Get-WinEvent PowerShell command

Get-WinEvent | Taking on PowerShell one cmdlet at a time | Weekly Blog

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This is a part of an on-going blog series written by Adam Gordon. Each week, Adam will walk you through a PowerShell command, showing you when and how to use each one. This week, Adam covers Get-WinEvent. 

When to use Get-WinEvent

The Get-WinEvent cmdlet gets events from event logs, including classic logs, such as the System and Application logs. By default, Get-WinEvent returns event information in the order of newest to oldest.

Get-WinEvent lists event logs and event log providers. Get-WinEvent allows you to filter events using XPath queries, structured XML queries, and hash table queries.

If you are not running PowerShell as an Administrator, you might see error messages that you cannot retrieve information about a log.

How to use Get-WinEvent

Get all the logs from a local computer:

Get-WinEvent -ListLog *

Logs are listed in the order that Get-WinEvent gets them.

Classic logs are retrieved first, followed by the new Windows Event logs.

It’s possible for a log’s RecordCount to be null, which is blank, or zero.

Get-WinEvent PowerShell Command


Get event logs from multiple servers:

The variable $S stores the names of the three servers: Server01, Server02, and Server03.

The ForEach statement uses a loop to process each server, ($Server in $S).

The script block in the curly braces ({ }) runs the Get-WinEvent command.

The –ListLog parameter specifies the Application log. The –ComputerName parameter uses the variable $Server to get log information from each server.

The objects are sent down the pipeline to the Select-Object cmdlet. Select-Object gets the properties LogMode, MaximumSizeInBytes, RecordCount, LogName, and uses a calculated expression to display the ComputerName using the $Server variable.

The objects are sent down the pipeline to the Format-Table cmdlet to display the output in the PowerShell console. The –AutoSize parameter formats the output to fit the screen.


Get all event log providers that write to a specific log:

(Get-WinEvent -ListLog Application).ProviderNames

The –ListLog parameter uses Application to get objects for that log.

ProviderNames is a property of the object and displays the providers that write to the Application log.

Get-WinEvent PowerShell Command how to


Get Event Ids that the event provider generates:

(Get-WinEvent -ListProvider Microsoft-Windows-GroupPolicy).Events | Format-Table Id, Description

The –ListProvider parameter specifies the provider, Microsoft-Windows-GroupPolicy.

The expression is wrapped in parentheses and uses the Events property to get objects.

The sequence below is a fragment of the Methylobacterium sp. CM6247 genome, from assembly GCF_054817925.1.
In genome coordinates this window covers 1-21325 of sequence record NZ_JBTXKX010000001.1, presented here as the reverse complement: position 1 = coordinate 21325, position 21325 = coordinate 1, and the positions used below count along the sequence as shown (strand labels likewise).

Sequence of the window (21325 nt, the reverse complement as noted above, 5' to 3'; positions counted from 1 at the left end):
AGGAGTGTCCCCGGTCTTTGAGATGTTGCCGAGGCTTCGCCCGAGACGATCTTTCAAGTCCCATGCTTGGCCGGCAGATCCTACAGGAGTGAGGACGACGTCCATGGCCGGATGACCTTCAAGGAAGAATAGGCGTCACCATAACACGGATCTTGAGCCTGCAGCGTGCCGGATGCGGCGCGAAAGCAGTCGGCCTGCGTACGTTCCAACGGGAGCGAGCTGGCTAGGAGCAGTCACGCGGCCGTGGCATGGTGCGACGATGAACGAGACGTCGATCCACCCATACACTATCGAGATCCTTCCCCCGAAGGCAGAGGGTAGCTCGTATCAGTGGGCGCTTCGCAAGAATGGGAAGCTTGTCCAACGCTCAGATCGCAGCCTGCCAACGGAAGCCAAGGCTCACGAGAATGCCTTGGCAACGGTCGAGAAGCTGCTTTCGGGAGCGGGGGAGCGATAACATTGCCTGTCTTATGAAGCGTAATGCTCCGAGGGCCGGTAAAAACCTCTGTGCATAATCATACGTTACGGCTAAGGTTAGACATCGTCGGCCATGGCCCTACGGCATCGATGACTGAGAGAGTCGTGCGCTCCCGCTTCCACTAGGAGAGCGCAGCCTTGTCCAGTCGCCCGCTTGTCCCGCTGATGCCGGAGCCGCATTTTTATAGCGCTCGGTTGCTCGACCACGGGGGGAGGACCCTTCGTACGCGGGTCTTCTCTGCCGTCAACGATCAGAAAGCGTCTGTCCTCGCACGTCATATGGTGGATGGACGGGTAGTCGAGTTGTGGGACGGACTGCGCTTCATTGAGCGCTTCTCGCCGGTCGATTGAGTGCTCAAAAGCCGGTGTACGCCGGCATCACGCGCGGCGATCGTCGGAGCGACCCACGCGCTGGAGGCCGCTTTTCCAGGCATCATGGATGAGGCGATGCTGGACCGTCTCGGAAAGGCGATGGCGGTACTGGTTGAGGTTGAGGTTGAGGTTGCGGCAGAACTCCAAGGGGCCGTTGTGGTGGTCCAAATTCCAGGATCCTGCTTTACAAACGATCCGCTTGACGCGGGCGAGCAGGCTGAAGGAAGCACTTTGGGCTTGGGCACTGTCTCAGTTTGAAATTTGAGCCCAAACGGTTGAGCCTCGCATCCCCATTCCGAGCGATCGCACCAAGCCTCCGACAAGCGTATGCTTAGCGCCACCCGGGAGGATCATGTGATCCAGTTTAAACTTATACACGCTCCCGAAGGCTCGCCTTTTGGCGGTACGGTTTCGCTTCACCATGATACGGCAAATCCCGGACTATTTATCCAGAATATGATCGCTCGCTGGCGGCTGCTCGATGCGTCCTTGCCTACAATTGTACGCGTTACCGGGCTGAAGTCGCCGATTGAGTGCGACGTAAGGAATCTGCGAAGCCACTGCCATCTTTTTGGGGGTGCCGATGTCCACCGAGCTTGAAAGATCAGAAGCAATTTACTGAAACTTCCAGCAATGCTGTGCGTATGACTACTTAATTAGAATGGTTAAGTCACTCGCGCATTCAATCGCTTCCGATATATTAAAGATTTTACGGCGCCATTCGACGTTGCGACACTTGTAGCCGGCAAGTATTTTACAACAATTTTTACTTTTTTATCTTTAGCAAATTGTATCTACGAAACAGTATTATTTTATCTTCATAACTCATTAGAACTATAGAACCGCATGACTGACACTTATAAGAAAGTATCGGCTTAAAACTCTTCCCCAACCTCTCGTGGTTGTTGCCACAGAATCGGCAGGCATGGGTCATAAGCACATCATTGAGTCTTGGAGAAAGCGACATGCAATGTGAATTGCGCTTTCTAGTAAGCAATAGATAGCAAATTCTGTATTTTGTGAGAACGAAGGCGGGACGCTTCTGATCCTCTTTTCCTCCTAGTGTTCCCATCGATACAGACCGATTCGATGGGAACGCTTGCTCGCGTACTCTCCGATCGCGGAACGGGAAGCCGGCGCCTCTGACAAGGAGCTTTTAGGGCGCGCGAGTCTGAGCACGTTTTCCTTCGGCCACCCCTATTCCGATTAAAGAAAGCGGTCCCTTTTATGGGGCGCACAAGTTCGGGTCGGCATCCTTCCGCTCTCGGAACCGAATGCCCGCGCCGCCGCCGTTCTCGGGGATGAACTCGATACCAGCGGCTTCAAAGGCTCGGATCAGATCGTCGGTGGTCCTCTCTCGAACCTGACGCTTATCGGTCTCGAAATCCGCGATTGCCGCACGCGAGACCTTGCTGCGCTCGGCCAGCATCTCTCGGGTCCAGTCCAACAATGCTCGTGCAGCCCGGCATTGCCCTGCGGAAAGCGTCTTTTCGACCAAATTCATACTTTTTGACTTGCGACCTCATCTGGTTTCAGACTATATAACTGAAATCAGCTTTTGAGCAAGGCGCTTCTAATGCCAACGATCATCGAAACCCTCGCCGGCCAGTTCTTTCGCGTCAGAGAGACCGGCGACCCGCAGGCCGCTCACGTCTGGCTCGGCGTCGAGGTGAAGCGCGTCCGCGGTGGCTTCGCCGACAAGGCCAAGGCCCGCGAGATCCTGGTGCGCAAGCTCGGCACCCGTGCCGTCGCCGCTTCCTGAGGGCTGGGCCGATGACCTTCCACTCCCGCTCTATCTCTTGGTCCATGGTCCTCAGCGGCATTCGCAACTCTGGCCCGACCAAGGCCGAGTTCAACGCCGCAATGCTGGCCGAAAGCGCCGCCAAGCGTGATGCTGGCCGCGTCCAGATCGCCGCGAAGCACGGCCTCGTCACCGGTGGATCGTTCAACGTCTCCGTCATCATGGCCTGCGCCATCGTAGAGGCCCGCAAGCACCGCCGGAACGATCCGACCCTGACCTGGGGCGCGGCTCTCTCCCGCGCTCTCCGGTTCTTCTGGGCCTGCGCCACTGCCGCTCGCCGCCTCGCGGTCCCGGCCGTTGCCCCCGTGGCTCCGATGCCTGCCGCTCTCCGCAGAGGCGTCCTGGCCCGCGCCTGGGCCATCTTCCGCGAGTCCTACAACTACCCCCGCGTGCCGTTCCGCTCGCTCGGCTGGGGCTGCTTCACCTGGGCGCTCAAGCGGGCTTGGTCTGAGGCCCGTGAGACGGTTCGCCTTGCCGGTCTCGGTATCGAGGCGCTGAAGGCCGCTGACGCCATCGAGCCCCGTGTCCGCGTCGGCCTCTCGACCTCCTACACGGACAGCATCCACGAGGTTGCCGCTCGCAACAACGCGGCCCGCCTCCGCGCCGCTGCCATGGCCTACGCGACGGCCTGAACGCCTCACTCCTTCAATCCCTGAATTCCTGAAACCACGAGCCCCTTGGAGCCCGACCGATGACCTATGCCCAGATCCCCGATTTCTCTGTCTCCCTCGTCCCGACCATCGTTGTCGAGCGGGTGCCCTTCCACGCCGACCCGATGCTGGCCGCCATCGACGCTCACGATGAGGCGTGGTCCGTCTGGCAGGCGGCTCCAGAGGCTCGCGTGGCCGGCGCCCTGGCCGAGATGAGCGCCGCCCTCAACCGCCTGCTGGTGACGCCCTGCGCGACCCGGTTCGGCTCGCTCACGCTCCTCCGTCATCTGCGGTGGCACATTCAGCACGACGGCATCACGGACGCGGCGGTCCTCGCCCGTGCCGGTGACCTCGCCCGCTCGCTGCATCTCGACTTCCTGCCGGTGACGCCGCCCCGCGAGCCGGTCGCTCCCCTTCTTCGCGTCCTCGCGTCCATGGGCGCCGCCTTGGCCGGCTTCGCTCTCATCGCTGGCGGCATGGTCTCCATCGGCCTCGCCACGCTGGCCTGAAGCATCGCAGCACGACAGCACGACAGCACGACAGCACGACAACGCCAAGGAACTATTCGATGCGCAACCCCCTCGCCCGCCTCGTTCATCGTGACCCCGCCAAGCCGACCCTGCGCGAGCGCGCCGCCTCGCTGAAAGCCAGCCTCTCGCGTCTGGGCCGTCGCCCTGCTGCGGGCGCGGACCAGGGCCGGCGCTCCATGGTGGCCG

The objects are sent down the pipeline to the Format-Table cmdlet. Format-Table displays the Id and Description of the event objects.

Get-WinEvent powershell command


Get error events that have a specified string in their name:

Get-WinEvent -LogName *PowerShell*, Microsoft-Windows-Kernel-WHEA* | Group-Object -Property LevelDisplayName, LogName -NoElement | Format-Table -AutoSize

The –LogName parameter uses a comma-separated string with the asterisk (*) wildcard to specify the log names.

The objects are sent down the pipeline to the Group-Object cmdlet. Group-Object uses the –Property parameter to group the objects by LevelDisplayName and LogName.

The –NoElement parameter removes other properties from the output.

The grouped objects are sent down the pipeline to the Format-Table cmdlet.

Format-Table uses the –AutoSize parameter to format the columns.

The Count column contains the total number of each event. The Name column contains the grouped LevelDisplayName and LogName.

Get-WinEvent powershell command


Use FilterHashtable to get events from the Application log:

$Date = (Get-Date).AddDays(-2)

Get-WinEvent -FilterHashtable @{ LogName=’Application’; StartTime=$Date; Id=’1003′ }

The Get-Date cmdlet uses the AddDays method to get a date that is two days before the current date. The date object is stored in the $Date variable.

The –FilterHashtable parameter is used to filter the output.

The LogName key specifies the value as the Application log.

The StartTime key uses the value stored in the $Date variable. The Id key uses an Event Id value, 1003.

Get-WinEvent powershell command

Learn last week’s command: Test-Path.

Need PowerShell training? Check out ITProTV’s PowerShell online IT training courses.

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